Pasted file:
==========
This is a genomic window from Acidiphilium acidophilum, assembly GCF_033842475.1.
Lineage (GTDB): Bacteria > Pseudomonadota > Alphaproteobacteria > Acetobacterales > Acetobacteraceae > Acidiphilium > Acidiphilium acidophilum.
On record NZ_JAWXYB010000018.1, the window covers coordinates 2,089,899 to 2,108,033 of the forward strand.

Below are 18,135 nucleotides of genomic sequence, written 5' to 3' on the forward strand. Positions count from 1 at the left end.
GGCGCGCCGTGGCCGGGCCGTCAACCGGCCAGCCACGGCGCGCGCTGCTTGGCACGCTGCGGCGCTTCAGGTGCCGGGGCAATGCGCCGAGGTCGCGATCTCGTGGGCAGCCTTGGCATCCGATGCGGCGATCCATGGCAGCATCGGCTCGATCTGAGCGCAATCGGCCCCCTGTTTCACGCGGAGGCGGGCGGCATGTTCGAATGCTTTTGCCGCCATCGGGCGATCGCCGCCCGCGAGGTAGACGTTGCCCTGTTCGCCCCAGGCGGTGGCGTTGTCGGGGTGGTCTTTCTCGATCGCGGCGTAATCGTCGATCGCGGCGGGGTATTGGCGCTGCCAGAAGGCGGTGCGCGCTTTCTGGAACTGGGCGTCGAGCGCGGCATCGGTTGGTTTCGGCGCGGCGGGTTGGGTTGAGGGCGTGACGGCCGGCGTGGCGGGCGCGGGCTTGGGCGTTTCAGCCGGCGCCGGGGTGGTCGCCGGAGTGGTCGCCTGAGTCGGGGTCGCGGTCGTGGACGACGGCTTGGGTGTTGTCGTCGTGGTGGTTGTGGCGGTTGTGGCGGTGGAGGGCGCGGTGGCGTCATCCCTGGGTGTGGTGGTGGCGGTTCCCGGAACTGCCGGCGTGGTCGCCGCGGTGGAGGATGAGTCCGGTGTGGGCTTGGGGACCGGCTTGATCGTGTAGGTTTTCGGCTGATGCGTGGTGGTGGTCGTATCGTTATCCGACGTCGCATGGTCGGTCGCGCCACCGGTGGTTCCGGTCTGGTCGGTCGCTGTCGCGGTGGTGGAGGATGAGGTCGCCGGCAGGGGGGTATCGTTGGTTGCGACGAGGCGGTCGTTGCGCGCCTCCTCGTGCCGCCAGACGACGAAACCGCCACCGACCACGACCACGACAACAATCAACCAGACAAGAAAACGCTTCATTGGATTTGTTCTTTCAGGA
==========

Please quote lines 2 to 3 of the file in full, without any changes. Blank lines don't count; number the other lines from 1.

Lineage (GTDB): Bacteria > Pseudomonadota > Alphaproteobacteria > Acetobacterales > Acetobacteraceae > Acidiphilium > Acidiphilium acidophilum.
On record NZ_JAWXYB010000018.1, the window covers coordinates 2,089,899 to 2,108,033 of the forward strand.